programming said driver circuit such that, based on the information stored in said memory, the driver circuit determines a first common voltage and supplies the first common voltage to the common electrode during a writing period of the first group of pixel electrodes so as to substantially offset a voltage drop in the first group of pixel electrodes due to the first parasitic capacitance, and such that, based on the information stored in said memory, the driver circuit determines a second common voltage and supplying the second common voltage to the common electrode during a writing period of the second group of pixel electrodes so as to substantially offset a voltage drop in the second group of pixel electrodes due to the second parasitic capacitance.
17. The method according to claim 16, wherein the liquid crystal device further includes a first scanning line and a second scanning line each extending in a lateral direction, wherein pixel electrodes in the first group and pixel electrodes in the second group are arranged alternately in one row extending in the lateral direction and are disposed between the first and second scanning lines, and
wherein each pair of adjacent pixel electrodes, one belonging to the first plurality and another belonging to the second plurality, shares a single data line.
18. The method according to claim 16, wherein the first parasitic capacitance differs from the second parasitic capacitance, and the first common voltage differs from the second common voltage.
19. The method according to claim 16, wherein the first parasitic capacitance is equal to the second parasitic capacitance, and the first common voltage is equal to the second common voltage.
20. The method according to claim 16, wherein the step of acquiring information relating to said first and second parasitic capacitances includes at least one of observing a display quality while changing levels of the first and second common voltages, observing a positional displacement of the first and second groups pixel electrodes relative to scanning lines, and calculating amounts of said respective voltage drops due to the first and second parasitic capacitances by empirical or theoretical equations.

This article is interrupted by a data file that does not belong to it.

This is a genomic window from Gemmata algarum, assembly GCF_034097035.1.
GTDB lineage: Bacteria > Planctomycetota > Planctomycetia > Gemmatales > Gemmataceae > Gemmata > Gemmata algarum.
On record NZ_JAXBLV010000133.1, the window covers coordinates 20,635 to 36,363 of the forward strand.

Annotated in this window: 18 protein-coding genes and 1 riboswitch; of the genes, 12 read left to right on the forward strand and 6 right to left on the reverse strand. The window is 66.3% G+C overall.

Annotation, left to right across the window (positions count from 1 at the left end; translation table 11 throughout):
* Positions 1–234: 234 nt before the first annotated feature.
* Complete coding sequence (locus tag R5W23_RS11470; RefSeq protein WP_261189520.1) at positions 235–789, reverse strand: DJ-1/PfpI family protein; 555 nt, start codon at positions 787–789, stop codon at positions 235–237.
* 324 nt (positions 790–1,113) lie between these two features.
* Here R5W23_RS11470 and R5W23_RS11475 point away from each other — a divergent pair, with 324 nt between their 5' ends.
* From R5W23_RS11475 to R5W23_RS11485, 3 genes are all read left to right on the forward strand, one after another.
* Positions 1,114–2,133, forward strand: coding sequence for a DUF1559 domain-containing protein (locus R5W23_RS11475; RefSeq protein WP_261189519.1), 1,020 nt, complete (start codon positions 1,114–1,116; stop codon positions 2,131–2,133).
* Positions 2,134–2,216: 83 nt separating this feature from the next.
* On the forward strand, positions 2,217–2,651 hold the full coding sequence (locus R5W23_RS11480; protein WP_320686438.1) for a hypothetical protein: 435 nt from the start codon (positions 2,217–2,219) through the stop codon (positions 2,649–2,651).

Description
CROSS-REFERENCE TO RELATED APPLICATIONS

This application is based upon and claims the benefit of priority from the prior Japanese Patent Application No. 2008-326807, filed Dec. 24, 2008, entire contents of which are hereby incorporated by reference.

BACKGROUND OF THE INVENTION

1. Field of the Invention

The invention relates to a liquid crystal display (LCD) apparatus.

2. Description of the Related Art

In recent years, active matrix type liquid crystal display (LCD) apparatus that employs a thin film transistor (TFT) as a switching element has been developed. On the display area of the active matrix type LCD apparatus, there are provided a plurality of pixels arranged in a matrix, a plurality of scanning lines for sequentially scanning the pixels row by row, and a plurality of data lines for providing data to be written onto the respective pixels. Each of the pixels is provided with a TFT, as a switching element, having a gate electrode connected to a scanning line and a drain electrode connected to a data line; a pixel electrode that is connected to a source electrode of the TFT; a common electrode that is set to a voltage common to all the pixels; and with a auxiliary capacitor for storing charges to maintain the voltage differential between the pixel electrode and the common electrode at a predetermined voltage differential. Here, between the pixel electrode and the common electrode, a liquid crystal, for example, whose orientational state changes in accordance with the voltage differential between the pixel electrode and the common electrode, is provided.